Bradley Merrill Thompson, a Member of the Firm in the Health Care and Life Sciences practice in the Washington, DC office, was quoted in article “mHealth Reg Coalition Creates Risk Assessment Tool for FDA”
Following is an excerpt:
The FDA needs to loosen up its marketing definitions, be more specific about mHealth accessories, and create a risk profile for mobile software. That’s the upshot of comments from the mHealth Regulatory Coalition, released on Friday, on the FDA’s most recent mobile medical app guidance.
At the heart of the commentary is an elegant risk assessment tool that MRC members hope the FDA will use to determine the true risk of mobile medical apps, Brad Thompson tells FierceMobileHealthcare. The tool, a color-coded matrix, compares the likelihood of a device’s failure (from improbable to frequent) against the severity of the health result from such a failure (negligible to catastrophic).
It’s an approach the MRC hopes the FDA will take as it determines into which classifications–Class I, II, and III–to place mobile medical apps, Thompson says. FDA officials have long complained of not being able to keep up with changing software trends, so the MRC’s risk-assessment tool may help to “organize software more by enduring functionality categories rather than by features, which change frequently,” he adds.
Two other crucial highlights from the document:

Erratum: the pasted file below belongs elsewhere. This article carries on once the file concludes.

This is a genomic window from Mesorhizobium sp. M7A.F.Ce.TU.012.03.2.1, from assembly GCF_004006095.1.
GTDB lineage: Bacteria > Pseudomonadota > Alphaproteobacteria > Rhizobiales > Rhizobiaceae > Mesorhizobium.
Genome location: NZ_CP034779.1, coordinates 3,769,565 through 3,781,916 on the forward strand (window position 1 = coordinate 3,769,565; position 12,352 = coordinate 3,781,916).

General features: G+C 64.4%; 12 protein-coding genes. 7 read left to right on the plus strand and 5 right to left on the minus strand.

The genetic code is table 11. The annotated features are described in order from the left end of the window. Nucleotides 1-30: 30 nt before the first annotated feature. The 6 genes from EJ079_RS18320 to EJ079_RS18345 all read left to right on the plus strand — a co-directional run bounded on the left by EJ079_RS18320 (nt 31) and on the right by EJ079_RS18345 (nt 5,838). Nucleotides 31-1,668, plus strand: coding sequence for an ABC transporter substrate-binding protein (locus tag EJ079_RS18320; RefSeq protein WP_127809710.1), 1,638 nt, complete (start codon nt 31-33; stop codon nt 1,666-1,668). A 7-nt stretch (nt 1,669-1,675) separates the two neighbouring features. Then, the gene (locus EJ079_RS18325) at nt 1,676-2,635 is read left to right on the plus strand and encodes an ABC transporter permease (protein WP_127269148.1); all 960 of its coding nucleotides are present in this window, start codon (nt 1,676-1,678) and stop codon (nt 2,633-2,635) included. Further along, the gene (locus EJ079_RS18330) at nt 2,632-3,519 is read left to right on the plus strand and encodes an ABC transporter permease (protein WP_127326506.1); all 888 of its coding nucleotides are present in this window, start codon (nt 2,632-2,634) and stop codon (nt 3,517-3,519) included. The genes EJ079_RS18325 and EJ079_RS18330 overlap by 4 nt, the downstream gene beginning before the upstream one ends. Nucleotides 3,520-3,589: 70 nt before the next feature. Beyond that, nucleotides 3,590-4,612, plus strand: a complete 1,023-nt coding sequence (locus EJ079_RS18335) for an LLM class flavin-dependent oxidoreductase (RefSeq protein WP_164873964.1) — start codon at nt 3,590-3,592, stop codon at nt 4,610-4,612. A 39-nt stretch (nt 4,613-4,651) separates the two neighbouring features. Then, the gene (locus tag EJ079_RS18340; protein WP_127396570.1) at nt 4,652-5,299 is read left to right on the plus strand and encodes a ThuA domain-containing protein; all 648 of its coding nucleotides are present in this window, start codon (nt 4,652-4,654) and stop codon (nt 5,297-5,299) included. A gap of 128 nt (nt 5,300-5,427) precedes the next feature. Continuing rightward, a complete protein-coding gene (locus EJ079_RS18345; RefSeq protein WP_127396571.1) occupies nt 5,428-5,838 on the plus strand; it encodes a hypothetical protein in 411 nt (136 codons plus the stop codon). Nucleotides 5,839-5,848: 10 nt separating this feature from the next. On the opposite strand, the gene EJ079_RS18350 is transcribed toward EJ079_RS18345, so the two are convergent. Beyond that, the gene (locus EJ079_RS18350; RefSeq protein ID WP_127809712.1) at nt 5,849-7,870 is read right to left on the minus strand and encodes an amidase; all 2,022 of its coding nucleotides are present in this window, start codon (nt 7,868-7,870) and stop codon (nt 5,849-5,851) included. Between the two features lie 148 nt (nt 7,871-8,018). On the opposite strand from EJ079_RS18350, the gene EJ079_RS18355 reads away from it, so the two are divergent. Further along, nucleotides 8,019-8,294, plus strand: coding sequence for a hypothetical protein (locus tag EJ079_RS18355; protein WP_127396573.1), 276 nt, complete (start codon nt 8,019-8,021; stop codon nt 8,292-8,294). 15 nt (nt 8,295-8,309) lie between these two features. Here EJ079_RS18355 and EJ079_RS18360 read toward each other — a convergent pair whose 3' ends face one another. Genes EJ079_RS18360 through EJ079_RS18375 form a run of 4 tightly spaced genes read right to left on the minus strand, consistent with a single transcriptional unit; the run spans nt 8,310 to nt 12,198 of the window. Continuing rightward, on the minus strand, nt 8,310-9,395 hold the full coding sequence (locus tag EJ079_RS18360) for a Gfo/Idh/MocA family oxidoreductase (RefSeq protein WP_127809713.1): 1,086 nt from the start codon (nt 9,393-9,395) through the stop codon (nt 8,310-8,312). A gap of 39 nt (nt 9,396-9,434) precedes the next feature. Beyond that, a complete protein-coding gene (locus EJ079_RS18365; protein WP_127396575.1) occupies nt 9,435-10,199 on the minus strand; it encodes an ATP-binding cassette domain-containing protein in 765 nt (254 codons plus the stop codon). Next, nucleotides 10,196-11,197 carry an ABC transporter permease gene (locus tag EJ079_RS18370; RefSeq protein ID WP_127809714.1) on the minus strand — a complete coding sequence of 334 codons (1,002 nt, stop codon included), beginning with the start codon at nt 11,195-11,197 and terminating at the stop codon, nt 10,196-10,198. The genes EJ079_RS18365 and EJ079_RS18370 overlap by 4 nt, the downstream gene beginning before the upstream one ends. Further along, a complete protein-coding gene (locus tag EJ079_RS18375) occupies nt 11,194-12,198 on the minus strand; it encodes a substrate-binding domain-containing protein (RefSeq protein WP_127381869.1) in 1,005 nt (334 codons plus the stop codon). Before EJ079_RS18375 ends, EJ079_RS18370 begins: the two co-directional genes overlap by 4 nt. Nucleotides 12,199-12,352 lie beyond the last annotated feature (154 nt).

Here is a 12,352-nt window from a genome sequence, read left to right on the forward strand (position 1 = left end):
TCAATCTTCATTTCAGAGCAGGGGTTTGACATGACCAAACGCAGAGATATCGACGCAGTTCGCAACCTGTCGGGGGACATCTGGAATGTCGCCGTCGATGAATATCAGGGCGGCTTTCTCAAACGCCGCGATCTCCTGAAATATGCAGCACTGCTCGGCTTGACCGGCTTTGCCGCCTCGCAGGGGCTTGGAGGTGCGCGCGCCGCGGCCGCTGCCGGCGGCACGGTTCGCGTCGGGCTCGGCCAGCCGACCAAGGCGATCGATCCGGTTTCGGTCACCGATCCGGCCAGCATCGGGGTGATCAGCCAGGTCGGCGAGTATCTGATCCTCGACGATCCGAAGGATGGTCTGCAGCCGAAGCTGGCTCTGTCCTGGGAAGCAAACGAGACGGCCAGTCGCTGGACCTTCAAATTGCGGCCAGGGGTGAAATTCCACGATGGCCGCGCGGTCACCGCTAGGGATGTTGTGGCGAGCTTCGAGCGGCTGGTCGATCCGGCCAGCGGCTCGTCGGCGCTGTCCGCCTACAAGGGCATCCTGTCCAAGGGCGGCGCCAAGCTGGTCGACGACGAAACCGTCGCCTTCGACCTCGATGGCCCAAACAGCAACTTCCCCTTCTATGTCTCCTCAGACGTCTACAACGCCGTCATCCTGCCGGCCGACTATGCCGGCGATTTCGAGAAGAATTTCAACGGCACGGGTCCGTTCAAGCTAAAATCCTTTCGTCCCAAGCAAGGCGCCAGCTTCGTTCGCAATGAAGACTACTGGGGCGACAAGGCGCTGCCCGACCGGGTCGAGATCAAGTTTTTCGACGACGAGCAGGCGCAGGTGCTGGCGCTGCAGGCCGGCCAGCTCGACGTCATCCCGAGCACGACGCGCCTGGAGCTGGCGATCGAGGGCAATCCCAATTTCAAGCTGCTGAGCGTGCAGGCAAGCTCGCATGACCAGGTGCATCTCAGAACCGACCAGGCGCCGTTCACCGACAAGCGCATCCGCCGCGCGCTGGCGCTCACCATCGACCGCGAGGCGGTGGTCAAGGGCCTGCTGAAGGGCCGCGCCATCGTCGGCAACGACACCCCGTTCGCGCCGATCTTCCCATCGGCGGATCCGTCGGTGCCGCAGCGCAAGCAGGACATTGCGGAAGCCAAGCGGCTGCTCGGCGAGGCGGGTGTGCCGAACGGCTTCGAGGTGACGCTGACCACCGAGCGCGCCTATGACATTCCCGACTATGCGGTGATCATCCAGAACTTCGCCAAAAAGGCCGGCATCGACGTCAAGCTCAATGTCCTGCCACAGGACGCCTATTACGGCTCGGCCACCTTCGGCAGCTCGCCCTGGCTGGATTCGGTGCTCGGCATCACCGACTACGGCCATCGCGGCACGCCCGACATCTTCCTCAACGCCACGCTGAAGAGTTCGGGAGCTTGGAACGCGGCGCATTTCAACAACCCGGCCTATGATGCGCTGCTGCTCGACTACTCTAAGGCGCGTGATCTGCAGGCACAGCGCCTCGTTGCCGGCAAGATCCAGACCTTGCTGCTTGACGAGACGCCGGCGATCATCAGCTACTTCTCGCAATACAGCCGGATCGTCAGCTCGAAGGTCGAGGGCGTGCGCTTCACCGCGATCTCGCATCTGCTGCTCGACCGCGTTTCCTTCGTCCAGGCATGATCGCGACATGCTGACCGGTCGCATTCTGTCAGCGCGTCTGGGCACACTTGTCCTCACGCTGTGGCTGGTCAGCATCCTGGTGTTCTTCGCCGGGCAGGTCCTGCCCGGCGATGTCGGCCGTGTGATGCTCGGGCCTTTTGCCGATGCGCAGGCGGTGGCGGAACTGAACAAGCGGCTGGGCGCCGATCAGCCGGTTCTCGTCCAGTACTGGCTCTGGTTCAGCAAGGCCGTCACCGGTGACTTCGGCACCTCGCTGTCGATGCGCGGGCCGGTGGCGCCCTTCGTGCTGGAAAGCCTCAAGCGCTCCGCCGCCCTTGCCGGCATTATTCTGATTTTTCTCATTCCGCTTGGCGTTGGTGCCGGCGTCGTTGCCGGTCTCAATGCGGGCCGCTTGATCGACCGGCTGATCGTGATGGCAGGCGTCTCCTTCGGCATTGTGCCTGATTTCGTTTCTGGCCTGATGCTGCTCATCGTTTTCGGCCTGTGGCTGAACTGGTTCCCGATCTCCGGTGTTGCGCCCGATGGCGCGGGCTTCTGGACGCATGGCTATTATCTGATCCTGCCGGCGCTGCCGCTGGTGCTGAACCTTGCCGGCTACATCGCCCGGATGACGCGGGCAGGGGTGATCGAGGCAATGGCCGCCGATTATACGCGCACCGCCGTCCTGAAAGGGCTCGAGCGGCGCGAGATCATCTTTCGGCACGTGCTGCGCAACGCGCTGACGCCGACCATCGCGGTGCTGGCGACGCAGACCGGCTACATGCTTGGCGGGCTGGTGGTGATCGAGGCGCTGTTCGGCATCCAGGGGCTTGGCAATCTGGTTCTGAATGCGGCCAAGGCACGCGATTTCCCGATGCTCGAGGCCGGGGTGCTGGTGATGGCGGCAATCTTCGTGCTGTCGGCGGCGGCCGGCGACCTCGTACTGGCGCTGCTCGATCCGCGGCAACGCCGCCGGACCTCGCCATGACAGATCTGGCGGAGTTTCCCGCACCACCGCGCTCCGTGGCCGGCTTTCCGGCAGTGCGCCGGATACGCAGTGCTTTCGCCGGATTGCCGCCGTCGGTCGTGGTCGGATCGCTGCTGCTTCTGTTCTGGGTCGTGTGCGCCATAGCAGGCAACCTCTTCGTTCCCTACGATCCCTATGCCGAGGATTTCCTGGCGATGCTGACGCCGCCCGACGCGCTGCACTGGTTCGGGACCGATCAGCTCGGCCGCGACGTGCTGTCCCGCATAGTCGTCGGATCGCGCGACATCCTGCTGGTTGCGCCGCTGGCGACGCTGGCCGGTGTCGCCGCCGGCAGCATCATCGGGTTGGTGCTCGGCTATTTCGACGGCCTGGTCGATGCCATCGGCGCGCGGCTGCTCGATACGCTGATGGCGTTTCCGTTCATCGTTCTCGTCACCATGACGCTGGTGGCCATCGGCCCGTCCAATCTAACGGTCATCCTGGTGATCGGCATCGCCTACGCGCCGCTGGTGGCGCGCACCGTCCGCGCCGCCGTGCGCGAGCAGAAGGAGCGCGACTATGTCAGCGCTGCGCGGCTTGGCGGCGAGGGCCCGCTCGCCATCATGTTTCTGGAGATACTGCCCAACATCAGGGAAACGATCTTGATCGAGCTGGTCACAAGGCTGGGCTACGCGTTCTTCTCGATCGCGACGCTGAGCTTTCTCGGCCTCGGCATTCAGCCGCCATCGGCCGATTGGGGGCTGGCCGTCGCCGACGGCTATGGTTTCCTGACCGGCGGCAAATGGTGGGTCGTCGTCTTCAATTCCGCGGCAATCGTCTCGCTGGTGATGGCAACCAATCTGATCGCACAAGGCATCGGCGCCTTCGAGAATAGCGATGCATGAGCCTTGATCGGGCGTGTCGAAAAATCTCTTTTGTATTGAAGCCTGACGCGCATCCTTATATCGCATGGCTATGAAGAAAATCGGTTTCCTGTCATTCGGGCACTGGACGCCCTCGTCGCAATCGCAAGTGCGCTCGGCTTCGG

Intended use: MRC members are pushing the FDA to ease up on its definition of “intended use.” Under the current definition, a product whose marketing materials or descriptions even mention a specific disease-state or condition is likely to be regulated, Thompson explains.
“We think that’s overkill. There are a lot of apps for recording calories, exercise, any number of things that are so low-risk, it’s really like carrying around a notebook and recording that information,” Thompson says.
Accessories: The MRC comments also are asking for a more granular description of which accessories and mobile add-ons are regulated. The FDA’s existing guidance is too broad, Thompson says, and basically categorizes any connected accessories in the same regulatory class as the “parent” device. The problem: That applies as strongly to a simple cable that links a glucose monitor to a cell phone as it does to a sophisticated clip-on that turns an iPhone into a microscope.